When you’re shopping for your new house window replacement, there are lots of things that can help you make your decisions — from styles to colors, from frame cladding to glass packages, etc. Less obvious but most important are the energy efficiency ratings. For the overall outcome of those performance quality evaluations, look for the EPA’s EnergyStar® emblem on each window you want to buy. Among the individual window efficiency ratings (listed below) that are combined to determine a window’s overall degree of efficiency is the Air Leakage Rating.
What is a Window Air Leakage Rating?
The air leakage (air infiltration) rating for a window is the measurement of the amount of air that passes through the window unit as a whole. More specifically, it measures the rate of air leakage around the window under conditions of an assigned pressure differential. The rating is expressed in cubic feet per square foot of window, including frame (cm/sq ft), per minute of testing. A lower Air Leakage Rating means a higher level of energy efficiency in terms of how air-tight the window unit is.
Of course, this rating does not account for additional measures that are also critical to determining energy efficiency, such as frame insulation value, glass emissivity, etc.
What’s the Range of Window Air Leakage Values?
Air leakage values for windows range between 0.1 and 0.3. Ideally, the rating should be 0.1, which means the least amount in the measured range of air is passing through the window. A window’s air leakage rate can, of course, be under 0.1, but such a value is not gauged by the National Fenestration Rating Council (NFRC) scale of ratings for this type of window performance.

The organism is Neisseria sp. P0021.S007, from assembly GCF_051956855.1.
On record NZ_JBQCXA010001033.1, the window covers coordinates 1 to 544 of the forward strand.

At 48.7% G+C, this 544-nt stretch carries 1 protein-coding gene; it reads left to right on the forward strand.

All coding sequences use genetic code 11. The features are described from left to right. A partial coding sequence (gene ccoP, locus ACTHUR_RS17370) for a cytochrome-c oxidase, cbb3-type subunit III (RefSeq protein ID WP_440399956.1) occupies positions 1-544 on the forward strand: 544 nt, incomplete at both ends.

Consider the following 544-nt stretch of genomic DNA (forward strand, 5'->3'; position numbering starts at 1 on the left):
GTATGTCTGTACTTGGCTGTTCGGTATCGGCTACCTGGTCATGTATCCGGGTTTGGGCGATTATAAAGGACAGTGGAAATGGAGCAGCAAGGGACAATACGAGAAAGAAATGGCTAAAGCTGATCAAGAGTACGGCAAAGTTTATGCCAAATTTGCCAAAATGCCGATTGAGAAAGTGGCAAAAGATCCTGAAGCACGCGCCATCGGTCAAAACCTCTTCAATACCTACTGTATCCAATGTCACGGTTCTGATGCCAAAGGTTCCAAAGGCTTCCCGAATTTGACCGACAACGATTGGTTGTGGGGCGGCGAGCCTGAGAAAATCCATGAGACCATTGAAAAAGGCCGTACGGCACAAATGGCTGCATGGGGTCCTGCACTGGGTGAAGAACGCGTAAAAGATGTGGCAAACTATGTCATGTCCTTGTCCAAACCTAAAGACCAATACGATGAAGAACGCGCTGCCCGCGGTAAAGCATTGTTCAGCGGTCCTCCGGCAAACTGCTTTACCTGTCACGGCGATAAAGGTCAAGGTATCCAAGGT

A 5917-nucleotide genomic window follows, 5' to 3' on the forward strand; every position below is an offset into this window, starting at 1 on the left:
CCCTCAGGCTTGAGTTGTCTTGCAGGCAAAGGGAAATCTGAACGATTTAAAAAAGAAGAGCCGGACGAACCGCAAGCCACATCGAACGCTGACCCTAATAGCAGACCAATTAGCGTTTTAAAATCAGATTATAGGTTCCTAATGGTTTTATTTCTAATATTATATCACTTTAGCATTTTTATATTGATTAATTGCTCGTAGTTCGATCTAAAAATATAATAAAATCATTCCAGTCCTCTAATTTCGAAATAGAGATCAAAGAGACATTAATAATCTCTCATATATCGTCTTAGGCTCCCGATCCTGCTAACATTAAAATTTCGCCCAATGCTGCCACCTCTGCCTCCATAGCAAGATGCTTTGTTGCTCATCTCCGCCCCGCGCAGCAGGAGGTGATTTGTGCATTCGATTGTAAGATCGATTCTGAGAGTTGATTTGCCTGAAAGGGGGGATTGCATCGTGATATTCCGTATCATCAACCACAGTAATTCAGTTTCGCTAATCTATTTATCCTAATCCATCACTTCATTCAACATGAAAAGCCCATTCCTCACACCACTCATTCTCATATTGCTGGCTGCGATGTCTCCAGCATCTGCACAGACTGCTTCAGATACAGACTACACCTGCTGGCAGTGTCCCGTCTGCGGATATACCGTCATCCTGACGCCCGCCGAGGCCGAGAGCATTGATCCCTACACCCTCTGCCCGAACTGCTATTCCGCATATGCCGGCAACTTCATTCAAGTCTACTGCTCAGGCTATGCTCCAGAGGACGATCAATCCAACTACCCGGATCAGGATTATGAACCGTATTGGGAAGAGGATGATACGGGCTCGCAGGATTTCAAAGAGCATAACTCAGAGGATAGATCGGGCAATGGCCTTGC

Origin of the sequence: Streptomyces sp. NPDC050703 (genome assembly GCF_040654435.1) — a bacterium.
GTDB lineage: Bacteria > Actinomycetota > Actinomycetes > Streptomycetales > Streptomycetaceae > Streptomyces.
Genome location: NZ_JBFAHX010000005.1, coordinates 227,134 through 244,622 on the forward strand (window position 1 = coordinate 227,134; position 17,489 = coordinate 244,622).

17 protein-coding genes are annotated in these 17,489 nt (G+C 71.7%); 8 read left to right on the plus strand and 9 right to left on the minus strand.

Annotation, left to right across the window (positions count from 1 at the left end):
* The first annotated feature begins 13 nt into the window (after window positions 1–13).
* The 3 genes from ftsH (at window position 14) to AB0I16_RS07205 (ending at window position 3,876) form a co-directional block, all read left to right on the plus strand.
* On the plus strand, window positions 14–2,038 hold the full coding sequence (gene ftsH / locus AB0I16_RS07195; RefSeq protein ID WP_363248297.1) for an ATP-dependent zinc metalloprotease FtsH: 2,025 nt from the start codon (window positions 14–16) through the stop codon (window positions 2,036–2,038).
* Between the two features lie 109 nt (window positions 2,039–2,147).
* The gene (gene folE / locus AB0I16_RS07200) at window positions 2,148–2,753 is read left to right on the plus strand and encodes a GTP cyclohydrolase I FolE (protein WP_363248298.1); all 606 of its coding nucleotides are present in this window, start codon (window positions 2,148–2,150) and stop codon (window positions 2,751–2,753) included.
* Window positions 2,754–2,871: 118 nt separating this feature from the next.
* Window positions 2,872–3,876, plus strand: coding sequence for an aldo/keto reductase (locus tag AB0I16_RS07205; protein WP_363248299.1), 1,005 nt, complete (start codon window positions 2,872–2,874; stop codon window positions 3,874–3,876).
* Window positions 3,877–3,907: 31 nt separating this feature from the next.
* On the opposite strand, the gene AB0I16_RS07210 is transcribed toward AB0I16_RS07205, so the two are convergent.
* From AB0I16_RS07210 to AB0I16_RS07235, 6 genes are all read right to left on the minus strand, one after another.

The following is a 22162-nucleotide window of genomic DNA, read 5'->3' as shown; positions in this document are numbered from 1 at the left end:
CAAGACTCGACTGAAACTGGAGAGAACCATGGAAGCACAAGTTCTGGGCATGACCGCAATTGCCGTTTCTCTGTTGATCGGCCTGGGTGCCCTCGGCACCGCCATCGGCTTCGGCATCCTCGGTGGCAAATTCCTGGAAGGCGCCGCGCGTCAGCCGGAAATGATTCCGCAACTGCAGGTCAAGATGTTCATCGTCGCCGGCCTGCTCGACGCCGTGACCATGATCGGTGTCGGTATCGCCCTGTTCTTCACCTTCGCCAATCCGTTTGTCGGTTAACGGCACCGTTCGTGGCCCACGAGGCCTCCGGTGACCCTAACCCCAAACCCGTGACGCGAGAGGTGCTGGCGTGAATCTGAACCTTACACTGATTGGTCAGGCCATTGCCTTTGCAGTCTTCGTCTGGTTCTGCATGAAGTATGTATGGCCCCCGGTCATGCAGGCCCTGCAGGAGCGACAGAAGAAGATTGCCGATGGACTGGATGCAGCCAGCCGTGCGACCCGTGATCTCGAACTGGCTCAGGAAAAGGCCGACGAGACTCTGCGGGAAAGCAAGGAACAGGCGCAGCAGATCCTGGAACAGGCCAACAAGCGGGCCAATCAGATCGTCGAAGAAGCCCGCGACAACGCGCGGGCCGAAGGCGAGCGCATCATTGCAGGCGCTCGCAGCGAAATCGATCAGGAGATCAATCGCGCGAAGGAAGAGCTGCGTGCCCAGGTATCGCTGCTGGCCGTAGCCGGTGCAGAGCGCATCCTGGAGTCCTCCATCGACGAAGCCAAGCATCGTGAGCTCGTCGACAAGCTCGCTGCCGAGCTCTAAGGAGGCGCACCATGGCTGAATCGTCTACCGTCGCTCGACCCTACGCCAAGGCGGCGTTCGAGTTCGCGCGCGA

Air leakage ratings are quantified by calculating cubic feet per square foot per minute under the air pressure from 25 miles per hour of wind speed, divided by the square area of the window.
What is a Good Air Leakage Rating for Windows?
Although windows rated nearest to 0.1 have the highest level of energy efficiency, any rating under 0.3 is an acceptable rate of air leakage. Ratings lower than 0.3 indicate that the window qualifies as an energy-efficient unit under the EPA’s ENERGY STAR® requirements and the NFRC’s guidelines.
When you shop for new windows for your home, keep in mind that the air leakage rating is not a requisite for NFRC performance labeling. You can ask your window manufacturer’s representative what the air leakage rating is for the unit.
What are the Window Efficiency Ratings?
The cluster of energy efficiency rating tests used to help evaluate the overall quality of windows includes:
- Air Leakage
- Visible Transmittance
- Solar Heat Gain Coefficient (SHGC)
- Condensation Resistance
Of course, a new window, if installed properly, should eliminate drafts and receive a great Air Leakage Rating. Still, air can infiltrate through crevices or cracks in surrounding doors, walls, etc. The other energy efficiency factors listed above can also be affected by various conditions.
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